If you have a situation you'd like help with, just drop a line to and your letter could be featured here!

Wednesday, January 15, 2014

When a service provider doesn't provide

Hello Polite Readers!

This week's column was inspired by a friend's question about what to do when you're paying someone for a service and they're just not doing what you've asked them to do, and in fact are doing a bad job. There's a few situations where this could happen:

-You're getting a pedicure and the stylist shaves off your dance callouses even though you told her not to.
-You're getting a massage and the therapist is literally rubbing you the wrong way.
-You ask for a little off the top and end up with a mullet.
-You hire someone to clean your house and they didn't mop the floor.

So I'm not a big fan of the old adage "The customer is always right" because sometimes the customer is wrong, insane, or keeps changing their mind. But chances are you are probably right if you feel like you asked for one thing and were given another. It's important to remember that this person is not doing you a favor, you are paying them to do a job and they should do the job you paid them for. But it's also important to remember that being polite will usually get you further than yelling.

If you catch the person before the damage is done, stop them and politely remind them of what you already agreed to. When you see the nail tech reaching for that callous remover, pull your foot back and say "Oh, I'm a dancer, I need to keep my callouses, thank you!"

In the case of the massage, communicate clearly why what the therapist is doing wrong is uncomfortable to you. If they continue to do things wrong, ask them to stop and either ask for a refund, or if it's one of those places with multiple employees, see if someone else can take over. Say something like "I'm sorry, your technique is making me uncomfortable."

When you get a bad haircut, you should talk to the salon manager and ask for another stylist to fix it. This is a case where I'd have a hard time not getting angry -- my hair is seriously important to me and a bad haircut can be had to repair. Make sure to stress how upset you are without raising your voice. If you're a dancer or model, this is a good time to mention how important your image is to your career and how this might cost you work.

When you've hired someone to do a job like cleaning your house or yard or painting your fence or building your new website and they've left part of it undone, remind them of the parameters of your original agreement. Depending on the situation, you can ask them to stay and finish it, to return the next day, to get it done by a certain deadline, to give you a partial refund for the work left undone, or for a credit towards your next service. Again, be polite and stick to the facts. "In our original contract we agreed I would pay you $100 for you to do X, Y and Z but you only completed X and Y. I need you to have Z done by Friday or I will have to request a partial refund." Depending on the nature of the work and your relationship with the person, you may also want to leave them some room for negotiation, ie, "I paid you for X, Y and Z but you did not provide Z. I was curious if there was a reason why Z was absent, and if so, can we replace it with something else?"

It's a common belief that being polite means that you have to let people walk all over you, but it's not true. You can be polite while still standing up for your rights as a customer. The squeaky wheel may get the grease, but you can squeak without yelling.

Do you have an awkward social situation you need help with? Write to me at and your question could be featured on this blog!

Wednesday, January 1, 2014

Ways to be more polite in 2014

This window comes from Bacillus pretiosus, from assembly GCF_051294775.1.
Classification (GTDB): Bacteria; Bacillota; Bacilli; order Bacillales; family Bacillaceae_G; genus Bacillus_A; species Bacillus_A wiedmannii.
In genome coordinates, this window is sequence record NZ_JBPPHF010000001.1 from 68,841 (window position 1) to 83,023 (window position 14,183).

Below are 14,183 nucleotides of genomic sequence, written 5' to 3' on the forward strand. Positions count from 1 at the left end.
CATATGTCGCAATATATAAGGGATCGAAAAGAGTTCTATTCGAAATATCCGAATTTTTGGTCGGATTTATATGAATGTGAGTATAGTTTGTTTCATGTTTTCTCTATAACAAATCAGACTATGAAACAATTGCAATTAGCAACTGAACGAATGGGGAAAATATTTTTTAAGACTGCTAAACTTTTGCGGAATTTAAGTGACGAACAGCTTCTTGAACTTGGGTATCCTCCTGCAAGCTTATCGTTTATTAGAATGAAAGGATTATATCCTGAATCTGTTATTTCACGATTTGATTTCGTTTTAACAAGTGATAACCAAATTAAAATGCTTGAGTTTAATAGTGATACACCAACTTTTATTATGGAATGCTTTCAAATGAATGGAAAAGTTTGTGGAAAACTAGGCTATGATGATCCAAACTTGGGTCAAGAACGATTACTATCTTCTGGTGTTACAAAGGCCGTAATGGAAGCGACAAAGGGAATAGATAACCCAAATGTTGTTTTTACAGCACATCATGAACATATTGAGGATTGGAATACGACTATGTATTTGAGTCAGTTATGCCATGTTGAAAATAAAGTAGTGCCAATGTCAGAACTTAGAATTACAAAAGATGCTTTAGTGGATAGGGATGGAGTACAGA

Hello Polite Readers!

Happy New Year and welcome to 2014! I am pretty excited for this year and I am looking forward to answering your letters (here's a not-so-subtle hint that you should write to me at I'd like to start this year with some ideas on how to be more polite in general in the New Year. Whether or not you're big on resolutions (I'm not), the start of the year is as good a time as any to make some positive changes in your life and how you interact with those around you.

Let's start with the easiest one... Please, thank you and you're welcome said with sincerity. It's such a simple thing to do but it really makes people feel respected. When I work retail, I'm always much happier to help the customers who use these words as opposed to those who order me around. And while we're on the subject, I often find that when a cashier or other employee says to me "Hi, How are you?" and I respond in kind, they're strangely surprised and pleased by this small display of manners. So take a moment to acknowledge the people who help you.

Next, take steps to appear more polite in your on-line correspondence. Often we come across as rude or angry when we're firing off a quick response. Taking the time to think about your response and phrasing it politely can work wonders. For instance, respond to a text that says "How about dinner at 6pm?" with "Fine." comes across as angry even if you don't mean it that way, but "Cool" or "Sounds great!" come across as more positive.

Look for instances in your life to be a little more polite to people, whether it's holding the door open for someone behind you, or offering to help someone struggling to reach the high shelf in the store, or letting someone else grab the primo parking spot.

Now for the biggie... one by one, work on your "triggers" for rude behavior. I think a lot of us have things that make us see red and forget our manners. Now, I am not ever going to suggest that you should lie down and take an insult, or not react when someone does something wrong. I'm instead going to suggest that you look for good ways to channel your annoyance into a reasonable response. Take some time to come up with some good stock responses to a situation. Maybe even practice them with a friend as a roleplaying scenario. Depending on what makes you angry, you may need to spend some time researching it (ie, if you get angry about seeing dogs left out in bad weather, research who you can report it to, stats that you can use to convince people not to do it, groups in your area that volunteer with abandoned dogs, etc etc). I promise you'll feel pretty awesome about yourself when a nasty situation springs up in real life and you handle it with a cool head and put the offender in their place.

Oh, and one more thing, don't forget to be polite to yourself! Don't beat yourself up over your mistakes or flaws. Nobody's perfect and we're all a work in progress. Forgive yourself and just try to do better in the future.